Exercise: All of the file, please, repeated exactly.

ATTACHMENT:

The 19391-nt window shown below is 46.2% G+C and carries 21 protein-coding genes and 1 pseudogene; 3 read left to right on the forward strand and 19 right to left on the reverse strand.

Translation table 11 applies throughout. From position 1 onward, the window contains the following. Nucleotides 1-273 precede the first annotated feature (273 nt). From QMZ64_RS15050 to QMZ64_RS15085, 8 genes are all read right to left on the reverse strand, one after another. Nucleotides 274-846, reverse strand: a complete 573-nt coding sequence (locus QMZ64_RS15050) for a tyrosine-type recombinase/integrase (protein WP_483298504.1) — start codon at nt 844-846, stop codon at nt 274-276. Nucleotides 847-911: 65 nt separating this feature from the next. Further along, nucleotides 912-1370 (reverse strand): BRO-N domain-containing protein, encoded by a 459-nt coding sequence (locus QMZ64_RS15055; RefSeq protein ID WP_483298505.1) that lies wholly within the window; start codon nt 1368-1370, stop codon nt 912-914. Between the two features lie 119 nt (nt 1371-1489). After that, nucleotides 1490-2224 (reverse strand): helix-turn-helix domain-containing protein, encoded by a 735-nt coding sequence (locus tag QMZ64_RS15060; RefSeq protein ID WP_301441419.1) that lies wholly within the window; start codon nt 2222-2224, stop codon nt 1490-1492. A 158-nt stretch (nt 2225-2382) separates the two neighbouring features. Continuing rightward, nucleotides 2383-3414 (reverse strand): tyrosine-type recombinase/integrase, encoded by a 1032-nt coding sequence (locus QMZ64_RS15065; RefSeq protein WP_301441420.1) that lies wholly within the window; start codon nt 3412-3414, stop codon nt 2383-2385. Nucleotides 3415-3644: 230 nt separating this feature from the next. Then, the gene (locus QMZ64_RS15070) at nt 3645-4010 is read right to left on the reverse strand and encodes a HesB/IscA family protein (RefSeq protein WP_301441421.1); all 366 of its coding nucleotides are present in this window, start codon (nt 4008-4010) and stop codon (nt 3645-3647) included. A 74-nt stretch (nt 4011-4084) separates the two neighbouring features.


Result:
The 19391-nt window shown below is 46.2% G+C and carries 21 protein-coding genes and 1 pseudogene; 3 read left to right on the forward strand and 19 right to left on the reverse strand.

Translation table 11 applies throughout. From position 1 onward, the window contains the following. Nucleotides 1-273 precede the first annotated feature (273 nt). From QMZ64_RS15050 to QMZ64_RS15085, 8 genes are all read right to left on the reverse strand, one after another. Nucleotides 274-846, reverse strand: a complete 573-nt coding sequence (locus QMZ64_RS15050) for a tyrosine-type recombinase/integrase (protein WP_483298504.1) — start codon at nt 844-846, stop codon at nt 274-276. Nucleotides 847-911: 65 nt separating this feature from the next. Further along, nucleotides 912-1370 (reverse strand): BRO-N domain-containing protein, encoded by a 459-nt coding sequence (locus QMZ64_RS15055; RefSeq protein ID WP_483298505.1) that lies wholly within the window; start codon nt 1368-1370, stop codon nt 912-914. Between the two features lie 119 nt (nt 1371-1489). After that, nucleotides 1490-2224 (reverse strand): helix-turn-helix domain-containing protein, encoded by a 735-nt coding sequence (locus tag QMZ64_RS15060; RefSeq protein ID WP_301441419.1) that lies wholly within the window; start codon nt 2222-2224, stop codon nt 1490-1492. A 158-nt stretch (nt 2225-2382) separates the two neighbouring features. Continuing rightward, nucleotides 2383-3414 (reverse strand): tyrosine-type recombinase/integrase, encoded by a 1032-nt coding sequence (locus QMZ64_RS15065; RefSeq protein WP_301441420.1) that lies wholly within the window; start codon nt 3412-3414, stop codon nt 2383-2385. Nucleotides 3415-3644: 230 nt separating this feature from the next. Then, the gene (locus QMZ64_RS15070) at nt 3645-4010 is read right to left on the reverse strand and encodes a HesB/IscA family protein (RefSeq protein WP_301441421.1); all 366 of its coding nucleotides are present in this window, start codon (nt 4008-4010) and stop codon (nt 3645-3647) included. A 74-nt stretch (nt 4011-4084) separates the two neighbouring features.